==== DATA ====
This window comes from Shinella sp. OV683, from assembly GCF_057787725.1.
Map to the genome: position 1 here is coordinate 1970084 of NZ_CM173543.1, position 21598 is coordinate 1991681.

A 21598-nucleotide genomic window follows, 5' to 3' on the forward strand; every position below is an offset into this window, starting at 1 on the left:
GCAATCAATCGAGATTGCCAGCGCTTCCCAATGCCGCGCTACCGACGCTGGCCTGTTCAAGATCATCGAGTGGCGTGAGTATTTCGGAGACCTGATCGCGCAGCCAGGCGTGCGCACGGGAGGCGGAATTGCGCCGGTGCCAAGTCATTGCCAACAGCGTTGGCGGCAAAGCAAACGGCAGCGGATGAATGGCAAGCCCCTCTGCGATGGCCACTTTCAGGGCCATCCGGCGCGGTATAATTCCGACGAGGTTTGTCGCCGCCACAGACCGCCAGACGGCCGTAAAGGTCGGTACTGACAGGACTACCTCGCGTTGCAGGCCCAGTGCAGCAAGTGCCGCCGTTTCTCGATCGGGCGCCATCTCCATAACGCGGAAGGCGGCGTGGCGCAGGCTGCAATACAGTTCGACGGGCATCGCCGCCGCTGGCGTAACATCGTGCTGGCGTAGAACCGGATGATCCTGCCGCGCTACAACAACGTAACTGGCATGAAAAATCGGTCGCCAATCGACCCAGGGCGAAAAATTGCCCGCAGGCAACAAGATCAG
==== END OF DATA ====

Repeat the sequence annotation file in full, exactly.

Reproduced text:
This window comes from Shinella sp. OV683, from assembly GCF_057787725.1.
Map to the genome: position 1 here is coordinate 1970084 of NZ_CM173543.1, position 21598 is coordinate 1991681.

A 21598-nucleotide genomic window follows, 5' to 3' on the forward strand; every position below is an offset into this window, starting at 1 on the left:
GCAATCAATCGAGATTGCCAGCGCTTCCCAATGCCGCGCTACCGACGCTGGCCTGTTCAAGATCATCGAGTGGCGTGAGTATTTCGGAGACCTGATCGCGCAGCCAGGCGTGCGCACGGGAGGCGGAATTGCGCCGGTGCCAAGTCATTGCCAACAGCGTTGGCGGCAAAGCAAACGGCAGCGGATGAATGGCAAGCCCCTCTGCGATGGCCACTTTCAGGGCCATCCGGCGCGGTATAATTCCGACGAGGTTTGTCGCCGCCACAGACCGCCAGACGGCCGTAAAGGTCGGTACTGACAGGACTACCTCGCGTTGCAGGCCCAGTGCAGCAAGTGCCGCCGTTTCTCGATCGGGCGCCATCTCCATAACGCGGAAGGCGGCGTGGCGCAGGCTGCAATACAGTTCGACGGGCATCGCCGCCGCTGGCGTAACATCGTGCTGGCGTAGAACCGGATGATCCTGCCGCGCTACAACAACGTAACTGGCATGAAAAATCGGTCGCCAATCGACCCAGGGCGAAAAATTGCCCGCAGGCAACAAGATCAG